Another 20 minutes passed, and again the curtain was lifted. This time Houdini said his arms were bloodless and numb owing to the pressure of the irons, and asked to have them unlocked for a minute so that the circulation could be restored.
Mr. Hodgson’s reply, given amidst howls, was: “This is a contest, not a love match. If you are beaten, give in.”
Great shouting and excited calling followed, which was renewed when Dr. Bradley, after examining Houdini, said his arms were blue, and it was cruelty to keep him chained up as he was any longer.
Still Mr. Hodgson was obdurate, and the struggle proceeded, Houdini again appealing for time.
Fifteen minutes more: Houdini appeared and announced that one hand was free.
This was the signal for terrific cheering, which was continued after the canopy was dropped.
At intervals Houdini now appeared, and announced further progress in his escape; and when, shortly after midnight, he came out with torn clothing and bleeding arms, and threw the last of the shackles on the stage, the vast audience stood up and cheered and cheered, and yelled themselves hoarse to give vent to their overwrought feelings. Men and women hugged each other in mad excitement. Hats, coats, and umbrellas were thrown up into the air, and pandemonium reigned supreme for 15 minutes.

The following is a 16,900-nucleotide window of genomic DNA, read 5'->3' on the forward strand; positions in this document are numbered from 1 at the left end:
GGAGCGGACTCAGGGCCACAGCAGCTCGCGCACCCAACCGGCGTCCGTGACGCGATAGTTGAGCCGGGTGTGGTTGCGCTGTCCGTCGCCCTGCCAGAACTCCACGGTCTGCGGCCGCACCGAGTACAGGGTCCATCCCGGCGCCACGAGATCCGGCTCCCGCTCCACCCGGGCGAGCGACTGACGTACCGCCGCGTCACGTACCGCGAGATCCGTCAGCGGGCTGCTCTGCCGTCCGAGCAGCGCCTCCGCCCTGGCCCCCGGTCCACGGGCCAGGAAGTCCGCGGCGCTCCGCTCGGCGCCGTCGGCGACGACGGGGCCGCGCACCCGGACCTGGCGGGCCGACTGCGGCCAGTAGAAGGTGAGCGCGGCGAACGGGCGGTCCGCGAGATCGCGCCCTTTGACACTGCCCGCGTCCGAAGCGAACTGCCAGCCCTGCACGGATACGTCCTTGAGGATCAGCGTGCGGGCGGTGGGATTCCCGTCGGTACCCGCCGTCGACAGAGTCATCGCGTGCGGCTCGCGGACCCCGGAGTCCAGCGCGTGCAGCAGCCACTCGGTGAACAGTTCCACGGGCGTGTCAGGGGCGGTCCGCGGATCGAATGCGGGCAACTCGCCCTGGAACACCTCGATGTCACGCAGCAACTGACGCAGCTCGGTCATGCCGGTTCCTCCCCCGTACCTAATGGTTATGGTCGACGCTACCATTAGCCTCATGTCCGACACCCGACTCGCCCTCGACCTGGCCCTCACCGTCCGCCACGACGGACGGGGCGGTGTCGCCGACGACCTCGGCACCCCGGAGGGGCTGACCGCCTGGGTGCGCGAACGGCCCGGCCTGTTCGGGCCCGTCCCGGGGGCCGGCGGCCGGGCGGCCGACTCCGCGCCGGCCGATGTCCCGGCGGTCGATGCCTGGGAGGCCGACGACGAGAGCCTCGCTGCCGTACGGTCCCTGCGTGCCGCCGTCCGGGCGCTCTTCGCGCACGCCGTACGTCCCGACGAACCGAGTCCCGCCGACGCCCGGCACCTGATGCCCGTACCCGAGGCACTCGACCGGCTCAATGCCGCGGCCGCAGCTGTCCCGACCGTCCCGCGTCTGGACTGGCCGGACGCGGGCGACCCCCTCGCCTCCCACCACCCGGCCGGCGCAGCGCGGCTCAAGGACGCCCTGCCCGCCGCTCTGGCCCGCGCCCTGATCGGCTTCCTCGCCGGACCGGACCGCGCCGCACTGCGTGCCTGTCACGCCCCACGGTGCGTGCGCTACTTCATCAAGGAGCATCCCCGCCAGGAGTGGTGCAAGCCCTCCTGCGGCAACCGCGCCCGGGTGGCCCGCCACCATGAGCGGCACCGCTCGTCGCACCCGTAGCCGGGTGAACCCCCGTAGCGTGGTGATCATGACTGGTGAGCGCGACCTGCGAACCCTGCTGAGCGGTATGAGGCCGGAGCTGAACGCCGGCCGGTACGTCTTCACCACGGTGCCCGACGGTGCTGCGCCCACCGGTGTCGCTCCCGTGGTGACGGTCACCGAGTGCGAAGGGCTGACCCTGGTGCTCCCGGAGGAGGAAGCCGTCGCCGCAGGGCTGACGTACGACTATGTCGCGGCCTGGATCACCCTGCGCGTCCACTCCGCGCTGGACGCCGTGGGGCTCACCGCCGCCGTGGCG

Houdini, when quietness had been restored, said he had been doing the handcuff trick now for 14 years, but never had he been subjected to such brutality as that to which his bleeding arms and wrists gave witness.
When Houdini again obtained a hearing, it was to state that, not only had the irons been altered, but the locks had been plugged.
It was well after midnight when the huge audience left the theatre, and broke up into excited, gesticulating groups. •